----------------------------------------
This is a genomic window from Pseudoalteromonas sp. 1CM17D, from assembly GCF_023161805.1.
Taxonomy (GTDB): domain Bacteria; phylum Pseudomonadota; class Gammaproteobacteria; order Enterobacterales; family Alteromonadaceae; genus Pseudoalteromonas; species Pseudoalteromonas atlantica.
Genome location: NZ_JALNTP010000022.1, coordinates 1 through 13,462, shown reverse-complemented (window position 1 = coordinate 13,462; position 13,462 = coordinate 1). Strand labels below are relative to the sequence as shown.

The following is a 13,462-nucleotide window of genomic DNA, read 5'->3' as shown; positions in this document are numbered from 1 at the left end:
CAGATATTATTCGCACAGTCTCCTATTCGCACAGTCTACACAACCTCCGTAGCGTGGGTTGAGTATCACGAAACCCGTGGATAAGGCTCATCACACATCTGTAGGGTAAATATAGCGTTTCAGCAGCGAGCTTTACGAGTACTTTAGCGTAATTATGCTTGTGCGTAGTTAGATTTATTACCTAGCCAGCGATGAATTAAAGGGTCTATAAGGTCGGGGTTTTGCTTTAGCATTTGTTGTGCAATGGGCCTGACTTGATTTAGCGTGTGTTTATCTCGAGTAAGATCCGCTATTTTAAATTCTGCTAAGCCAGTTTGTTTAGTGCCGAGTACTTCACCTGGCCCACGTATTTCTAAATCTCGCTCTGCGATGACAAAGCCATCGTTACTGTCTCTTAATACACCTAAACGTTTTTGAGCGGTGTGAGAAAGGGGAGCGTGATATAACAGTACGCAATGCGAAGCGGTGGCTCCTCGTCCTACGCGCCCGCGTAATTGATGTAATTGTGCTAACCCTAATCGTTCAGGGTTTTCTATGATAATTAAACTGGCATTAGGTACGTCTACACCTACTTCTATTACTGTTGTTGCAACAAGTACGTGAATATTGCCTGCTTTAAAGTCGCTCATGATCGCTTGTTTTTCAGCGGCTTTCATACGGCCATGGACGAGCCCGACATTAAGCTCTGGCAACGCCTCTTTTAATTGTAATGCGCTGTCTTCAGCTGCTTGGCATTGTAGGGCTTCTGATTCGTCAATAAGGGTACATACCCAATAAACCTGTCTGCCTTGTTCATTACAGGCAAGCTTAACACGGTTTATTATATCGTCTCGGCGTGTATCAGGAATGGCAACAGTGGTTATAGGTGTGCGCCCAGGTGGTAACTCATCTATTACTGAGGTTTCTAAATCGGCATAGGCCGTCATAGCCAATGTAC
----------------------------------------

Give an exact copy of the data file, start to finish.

This is a genomic window from Pseudoalteromonas sp. 1CM17D, from assembly GCF_023161805.1.
Taxonomy (GTDB): domain Bacteria; phylum Pseudomonadota; class Gammaproteobacteria; order Enterobacterales; family Alteromonadaceae; genus Pseudoalteromonas; species Pseudoalteromonas atlantica.
Genome location: NZ_JALNTP010000022.1, coordinates 1 through 13,462, shown reverse-complemented (window position 1 = coordinate 13,462; position 13,462 = coordinate 1). Strand labels below are relative to the sequence as shown.

The following is a 13,462-nucleotide window of genomic DNA, read 5'->3' as shown; positions in this document are numbered from 1 at the left end:
CAGATATTATTCGCACAGTCTCCTATTCGCACAGTCTACACAACCTCCGTAGCGTGGGTTGAGTATCACGAAACCCGTGGATAAGGCTCATCACACATCTGTAGGGTAAATATAGCGTTTCAGCAGCGAGCTTTACGAGTACTTTAGCGTAATTATGCTTGTGCGTAGTTAGATTTATTACCTAGCCAGCGATGAATTAAAGGGTCTATAAGGTCGGGGTTTTGCTTTAGCATTTGTTGTGCAATGGGCCTGACTTGATTTAGCGTGTGTTTATCTCGAGTAAGATCCGCTATTTTAAATTCTGCTAAGCCAGTTTGTTTAGTGCCGAGTACTTCACCTGGCCCACGTATTTCTAAATCTCGCTCTGCGATGACAAAGCCATCGTTACTGTCTCTTAATACACCTAAACGTTTTTGAGCGGTGTGAGAAAGGGGAGCGTGATATAACAGTACGCAATGCGAAGCGGTGGCTCCTCGTCCTACGCGCCCGCGTAATTGATGTAATTGTGCTAACCCTAATCGTTCAGGGTTTTCTATGATAATTAAACTGGCATTAGGTACGTCTACACCTACTTCTATTACTGTTGTTGCAACAAGTACGTGAATATTGCCTGCTTTAAAGTCGCTCATGATCGCTTGTTTTTCAGCGGCTTTCATACGGCCATGGACGAGCCCGACATTAAGCTCTGGCAACGCCTCTTTTAATTGTAATGCGCTGTCTTCAGCTGCTTGGCATTGTAGGGCTTCTGATTCGTCAATAAGGGTACATACCCAATAAACCTGTCTGCCTTGTTCATTACAGGCAAGCTTAACACGGTTTATTATATCGTCTCGGCGTGTATCAGGAATGGCAACAGTGGTTATAGGTGTGCGCCCAGGTGGTAACTCATCTATTACTGAGGTTTCTAAATCGGCATAGGCCGTCATAGCCAATGTAC